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Los Angeles ranks 12th, compared against forty other cities worldwide, in its blend of broadband infrastructure and usage and social and economic benchmarks, as measured by Ericsson, a major provider of equipment and services to the telecoms industry. The latest edition of Ericsson’s Networked City Index has LA slipping one notch from the last time the index was run in 2014.
LA was on of three U.S. cities in the study. New York finished ahead at 7th, same as 2014, and Miami slipped two places further behind to 17th place. The index looks at the state of telecoms infrastructure, as well as its cost and the extent to which people are using it, and cross-compares it with several social and economic indicators that Ericsson thinks are particularly important – health, innovation, resources and economic competitiveness.
Ericsson has a particular point of view about such things – read the report and see how well, or not, it matches up with your own – which might go some way toward explaining why its hometown of Stockholm is way out in first place, and other Nordic capitals are also clustered up toward the top of the chart.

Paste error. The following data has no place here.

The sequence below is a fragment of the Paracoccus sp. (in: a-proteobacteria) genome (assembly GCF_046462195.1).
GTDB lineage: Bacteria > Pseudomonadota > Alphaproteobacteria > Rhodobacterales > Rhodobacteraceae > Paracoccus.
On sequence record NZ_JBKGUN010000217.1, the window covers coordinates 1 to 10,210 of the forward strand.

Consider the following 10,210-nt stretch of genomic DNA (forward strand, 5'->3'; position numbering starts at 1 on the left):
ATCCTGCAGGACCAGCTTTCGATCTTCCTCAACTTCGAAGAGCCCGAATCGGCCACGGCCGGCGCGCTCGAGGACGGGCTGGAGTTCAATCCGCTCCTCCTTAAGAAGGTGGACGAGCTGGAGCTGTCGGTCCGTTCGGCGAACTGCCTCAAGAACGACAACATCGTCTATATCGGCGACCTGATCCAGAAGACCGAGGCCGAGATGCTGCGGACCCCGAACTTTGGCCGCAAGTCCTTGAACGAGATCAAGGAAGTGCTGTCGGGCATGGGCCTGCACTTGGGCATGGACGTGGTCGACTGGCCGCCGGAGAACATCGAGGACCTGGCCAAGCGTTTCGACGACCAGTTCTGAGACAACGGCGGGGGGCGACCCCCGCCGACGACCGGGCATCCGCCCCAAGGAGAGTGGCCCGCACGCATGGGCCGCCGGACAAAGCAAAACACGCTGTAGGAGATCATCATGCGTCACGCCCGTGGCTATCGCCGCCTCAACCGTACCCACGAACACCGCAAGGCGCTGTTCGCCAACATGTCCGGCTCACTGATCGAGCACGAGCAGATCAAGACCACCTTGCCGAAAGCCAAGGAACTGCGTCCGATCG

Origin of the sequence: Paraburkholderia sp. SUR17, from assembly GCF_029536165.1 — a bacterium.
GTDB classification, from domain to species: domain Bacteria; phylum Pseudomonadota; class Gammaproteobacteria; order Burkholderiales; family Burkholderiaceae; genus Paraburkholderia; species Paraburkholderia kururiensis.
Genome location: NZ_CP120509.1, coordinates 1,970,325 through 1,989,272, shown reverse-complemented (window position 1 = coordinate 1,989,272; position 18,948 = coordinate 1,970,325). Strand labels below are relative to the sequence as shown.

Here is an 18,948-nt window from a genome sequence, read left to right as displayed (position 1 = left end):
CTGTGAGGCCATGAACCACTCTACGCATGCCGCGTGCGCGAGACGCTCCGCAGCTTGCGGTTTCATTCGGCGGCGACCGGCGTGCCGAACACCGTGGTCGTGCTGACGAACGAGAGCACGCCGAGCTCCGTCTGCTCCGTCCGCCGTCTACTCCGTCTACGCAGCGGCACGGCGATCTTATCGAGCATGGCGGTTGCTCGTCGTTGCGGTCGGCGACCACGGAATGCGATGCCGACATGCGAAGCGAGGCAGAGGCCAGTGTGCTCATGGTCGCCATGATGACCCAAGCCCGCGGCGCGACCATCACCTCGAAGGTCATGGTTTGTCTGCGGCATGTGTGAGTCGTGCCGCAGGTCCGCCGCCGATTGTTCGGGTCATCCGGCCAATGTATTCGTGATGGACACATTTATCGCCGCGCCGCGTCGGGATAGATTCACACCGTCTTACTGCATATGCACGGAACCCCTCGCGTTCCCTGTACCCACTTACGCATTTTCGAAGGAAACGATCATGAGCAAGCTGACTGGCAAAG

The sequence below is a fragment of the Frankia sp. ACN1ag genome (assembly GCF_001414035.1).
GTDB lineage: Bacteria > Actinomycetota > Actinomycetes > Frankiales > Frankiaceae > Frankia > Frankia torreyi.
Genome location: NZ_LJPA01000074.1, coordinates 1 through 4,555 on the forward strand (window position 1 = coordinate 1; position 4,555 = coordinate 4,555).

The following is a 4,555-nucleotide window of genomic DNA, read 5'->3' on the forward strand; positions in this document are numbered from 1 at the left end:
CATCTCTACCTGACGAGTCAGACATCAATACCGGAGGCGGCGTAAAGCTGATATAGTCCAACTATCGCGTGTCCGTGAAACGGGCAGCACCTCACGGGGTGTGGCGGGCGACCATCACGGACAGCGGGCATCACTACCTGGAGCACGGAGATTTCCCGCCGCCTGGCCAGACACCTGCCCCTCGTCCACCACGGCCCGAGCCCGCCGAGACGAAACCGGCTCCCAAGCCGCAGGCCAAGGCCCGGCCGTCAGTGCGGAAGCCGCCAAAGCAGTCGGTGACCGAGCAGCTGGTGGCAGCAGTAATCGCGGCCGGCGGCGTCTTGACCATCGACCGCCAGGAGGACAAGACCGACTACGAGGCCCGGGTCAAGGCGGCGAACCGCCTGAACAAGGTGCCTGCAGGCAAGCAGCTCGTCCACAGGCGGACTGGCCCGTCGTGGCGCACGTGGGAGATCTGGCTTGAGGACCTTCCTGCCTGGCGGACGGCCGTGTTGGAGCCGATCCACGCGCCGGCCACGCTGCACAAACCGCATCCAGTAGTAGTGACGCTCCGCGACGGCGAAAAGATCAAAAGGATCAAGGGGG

When you graph the rankings out on two axes – information and communications technology on one side and social markers, the so-called triple bottom line, on the other – LA’s peer group turns out to be Seoul and Taipei. There’s no narrative in the Index about LA, but there’s a short profile of Seoul, described as one of the “striving cities” – near enough to the top tier of world cities to be competitive, but with ample latitude to continuing growing in the direction that best suits it. That’s not a bad way to describe Los Angeles, either.